Working in Schools During a Pandemic Requires GRAPES

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Working in Schools During a Pandemic

Teachers and school administrators are nearly at the end of their ropes. Many don’t recognize or seem to know the professional or emotional needs of teachers and school administrators. This is especially true while working in schools during a pandemic. Stress is affecting all stakeholders, including educators, students, parents, and community members. However, the educators are on the frontlines, and they need GRAPES.

Working in schools during a pandemic brings unexpected new demands on educators. Even before COVID, teaching was never an easy profession. During this trying time in our history, teaching and learning changed on the drop of a dime. Suddenly classes were virtual with nearly no preparation for professional development. Yet, teachers and school administrators had to think on their feet and make it work. It may not have been perfect, but teachers know they must have a plan A, B, and C. They work hard under pressure, but at some point, it all becomes too much to handle.

Teachers’ Emotional Needs

According to the article How to Support Teachers Emotional Needs Right Now, the Yale Center for Emotional Intelligence and the Collaborative for Academic, Social, and Emotional Learning (CASEL) launched a survey to get an idea of teachers’ emotional lives during the pandemic. Over 5000 teachers in the U.S. responded to the study in March 2020. “The five most mentioned feelings were anxious, fearful, worried, overwhelmed, and sad. Anxiety, by far, was the most frequently mentioned emotion.”

In the same article, 2017 is mentioned, too. Again, over 5000 educators responded to the same questions. Then the top five emotions were frustrated, overwhelmed, stressed, tired, and happy. Of course, the responses were before COVID19, but you can see how the feelings are much more intense or worrisome. 

The emotions in 2020 are much more personal for educators. Both teachers and principals worry about their own health and the needs of their families. Teaching in a virtual setting or a hybrid is difficult. If you must work from home and your own children must learn from home, conflicts will occur. Your students need attention, but so do your own kids. How do you balance both? It’s impossible!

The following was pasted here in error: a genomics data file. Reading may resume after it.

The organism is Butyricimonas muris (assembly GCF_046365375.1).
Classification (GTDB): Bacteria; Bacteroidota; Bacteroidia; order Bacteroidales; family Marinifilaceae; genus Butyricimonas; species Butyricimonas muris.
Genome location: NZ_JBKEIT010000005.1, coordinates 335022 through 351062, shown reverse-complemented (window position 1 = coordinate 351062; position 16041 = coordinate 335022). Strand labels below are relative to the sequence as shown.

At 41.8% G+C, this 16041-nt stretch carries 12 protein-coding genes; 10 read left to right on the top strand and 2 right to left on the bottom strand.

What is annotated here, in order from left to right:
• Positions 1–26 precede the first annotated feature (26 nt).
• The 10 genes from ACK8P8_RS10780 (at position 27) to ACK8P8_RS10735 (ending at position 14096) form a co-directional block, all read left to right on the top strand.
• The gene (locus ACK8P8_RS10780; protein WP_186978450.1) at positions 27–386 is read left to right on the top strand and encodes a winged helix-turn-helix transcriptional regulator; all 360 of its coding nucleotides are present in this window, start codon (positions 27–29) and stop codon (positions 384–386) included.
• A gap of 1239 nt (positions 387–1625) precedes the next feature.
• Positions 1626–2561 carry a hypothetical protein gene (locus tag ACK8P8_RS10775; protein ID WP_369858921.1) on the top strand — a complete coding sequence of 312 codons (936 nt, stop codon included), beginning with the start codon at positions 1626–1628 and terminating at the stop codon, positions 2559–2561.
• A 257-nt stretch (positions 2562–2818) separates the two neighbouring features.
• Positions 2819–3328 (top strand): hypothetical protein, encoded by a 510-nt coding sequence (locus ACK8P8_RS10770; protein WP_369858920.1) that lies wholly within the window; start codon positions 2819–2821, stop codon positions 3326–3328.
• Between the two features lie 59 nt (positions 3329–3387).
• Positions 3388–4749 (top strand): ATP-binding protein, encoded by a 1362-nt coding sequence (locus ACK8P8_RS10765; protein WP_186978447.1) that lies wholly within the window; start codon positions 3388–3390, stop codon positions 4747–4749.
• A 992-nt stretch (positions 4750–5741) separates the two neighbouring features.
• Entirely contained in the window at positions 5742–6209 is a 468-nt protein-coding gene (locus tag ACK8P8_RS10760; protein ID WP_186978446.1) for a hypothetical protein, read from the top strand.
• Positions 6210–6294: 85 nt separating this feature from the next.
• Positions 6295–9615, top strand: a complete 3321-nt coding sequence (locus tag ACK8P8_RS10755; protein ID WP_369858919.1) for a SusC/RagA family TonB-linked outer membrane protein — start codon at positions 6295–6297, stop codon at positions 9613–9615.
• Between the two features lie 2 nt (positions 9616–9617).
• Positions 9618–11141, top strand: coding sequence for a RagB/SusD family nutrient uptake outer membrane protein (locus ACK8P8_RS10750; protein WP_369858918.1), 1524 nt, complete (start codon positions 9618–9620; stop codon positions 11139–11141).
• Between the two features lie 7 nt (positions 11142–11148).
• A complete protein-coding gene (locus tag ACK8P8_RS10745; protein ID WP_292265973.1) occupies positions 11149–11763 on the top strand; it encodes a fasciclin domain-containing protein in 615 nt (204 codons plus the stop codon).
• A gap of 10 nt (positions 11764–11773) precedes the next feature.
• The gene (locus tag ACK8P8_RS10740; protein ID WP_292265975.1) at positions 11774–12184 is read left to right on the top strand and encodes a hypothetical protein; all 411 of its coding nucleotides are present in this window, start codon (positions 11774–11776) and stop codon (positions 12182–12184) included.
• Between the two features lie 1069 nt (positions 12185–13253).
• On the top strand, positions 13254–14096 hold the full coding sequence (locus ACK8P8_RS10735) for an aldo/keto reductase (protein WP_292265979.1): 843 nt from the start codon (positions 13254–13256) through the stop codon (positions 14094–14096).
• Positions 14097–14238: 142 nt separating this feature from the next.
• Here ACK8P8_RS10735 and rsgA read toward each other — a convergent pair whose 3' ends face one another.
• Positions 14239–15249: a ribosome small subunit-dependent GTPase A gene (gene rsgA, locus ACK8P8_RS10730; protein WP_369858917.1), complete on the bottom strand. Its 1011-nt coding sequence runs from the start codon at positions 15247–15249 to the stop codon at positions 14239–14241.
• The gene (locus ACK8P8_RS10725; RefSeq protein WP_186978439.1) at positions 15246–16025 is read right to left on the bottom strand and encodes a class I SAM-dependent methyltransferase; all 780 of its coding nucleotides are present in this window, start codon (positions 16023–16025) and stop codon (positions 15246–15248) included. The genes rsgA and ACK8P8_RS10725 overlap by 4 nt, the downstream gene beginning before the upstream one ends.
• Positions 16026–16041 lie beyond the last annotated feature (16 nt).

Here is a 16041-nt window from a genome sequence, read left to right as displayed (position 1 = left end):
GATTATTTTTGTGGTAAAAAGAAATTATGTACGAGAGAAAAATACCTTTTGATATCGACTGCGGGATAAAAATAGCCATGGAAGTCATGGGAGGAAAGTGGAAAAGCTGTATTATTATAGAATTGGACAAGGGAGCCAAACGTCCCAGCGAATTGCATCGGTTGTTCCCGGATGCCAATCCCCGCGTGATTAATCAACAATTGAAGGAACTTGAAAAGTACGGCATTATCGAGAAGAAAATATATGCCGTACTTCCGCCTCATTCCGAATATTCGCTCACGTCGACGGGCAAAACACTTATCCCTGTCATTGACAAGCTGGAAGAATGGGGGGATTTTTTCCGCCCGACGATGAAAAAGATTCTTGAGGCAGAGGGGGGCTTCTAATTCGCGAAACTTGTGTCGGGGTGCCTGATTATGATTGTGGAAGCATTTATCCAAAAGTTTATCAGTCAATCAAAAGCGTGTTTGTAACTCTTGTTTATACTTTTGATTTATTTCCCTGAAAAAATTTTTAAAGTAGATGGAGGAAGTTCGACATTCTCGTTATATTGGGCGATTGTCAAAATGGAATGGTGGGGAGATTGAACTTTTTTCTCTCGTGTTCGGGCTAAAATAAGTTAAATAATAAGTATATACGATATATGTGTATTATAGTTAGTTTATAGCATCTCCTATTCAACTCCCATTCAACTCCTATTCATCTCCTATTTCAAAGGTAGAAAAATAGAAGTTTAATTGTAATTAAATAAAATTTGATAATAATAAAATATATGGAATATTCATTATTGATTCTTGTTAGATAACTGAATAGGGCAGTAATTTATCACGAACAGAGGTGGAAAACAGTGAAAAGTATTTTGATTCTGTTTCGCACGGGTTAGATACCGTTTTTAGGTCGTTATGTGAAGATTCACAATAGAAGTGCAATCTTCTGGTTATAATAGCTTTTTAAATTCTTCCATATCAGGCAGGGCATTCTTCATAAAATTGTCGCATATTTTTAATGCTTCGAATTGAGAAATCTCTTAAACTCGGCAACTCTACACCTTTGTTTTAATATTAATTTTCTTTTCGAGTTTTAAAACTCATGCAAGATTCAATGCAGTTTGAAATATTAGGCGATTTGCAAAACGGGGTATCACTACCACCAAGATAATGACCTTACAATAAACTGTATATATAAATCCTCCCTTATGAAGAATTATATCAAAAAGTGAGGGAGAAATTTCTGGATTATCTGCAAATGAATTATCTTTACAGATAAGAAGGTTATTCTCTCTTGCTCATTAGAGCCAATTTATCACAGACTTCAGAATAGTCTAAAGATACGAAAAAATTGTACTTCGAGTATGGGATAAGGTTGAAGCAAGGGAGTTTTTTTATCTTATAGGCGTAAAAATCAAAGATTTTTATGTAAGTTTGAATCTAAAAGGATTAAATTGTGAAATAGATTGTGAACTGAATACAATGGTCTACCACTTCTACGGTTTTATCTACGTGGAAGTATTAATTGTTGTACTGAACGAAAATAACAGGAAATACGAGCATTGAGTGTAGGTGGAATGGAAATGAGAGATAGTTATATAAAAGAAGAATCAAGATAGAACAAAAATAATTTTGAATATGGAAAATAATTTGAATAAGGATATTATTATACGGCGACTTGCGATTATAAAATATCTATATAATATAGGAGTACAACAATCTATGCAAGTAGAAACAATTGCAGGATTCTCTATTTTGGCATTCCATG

Decision-Making Without Teachers’ Input

Stress and burnout among educators was an issue before COVID. The pandemic intensified the problem. Decisions were made to return to schools despite an increase in the number of cases of the virus. Teachers were left out. Decision-makers seem to forget that teachers’ emotions, opinions, and experience matters. Educators still feel some kind of way about how politicians and district leaders ignored their pleas. Right now, the negative emotions will only increase the levels of chronic stress in teachers and school administrators. 

Not only do educators have to deal with being left out of the decision-making process, but they must also deal with hostile public relations. The perception and some headlines seem to portray teachers as not wanting to work. “Teachers need to do their jobs and return to the classroom!” How many times did we hear and see those words? We also heard from politicians if schools did not reopen, districts would lose federal funding.” Educators did not need additional and unnecessary pressure. What they need are GRAPES! Here is an explanation.

Working in schools during COVID19
Teaching during COVID19 is a game-changer.
Photo by Adam Niescioruk on

Grace and Resilience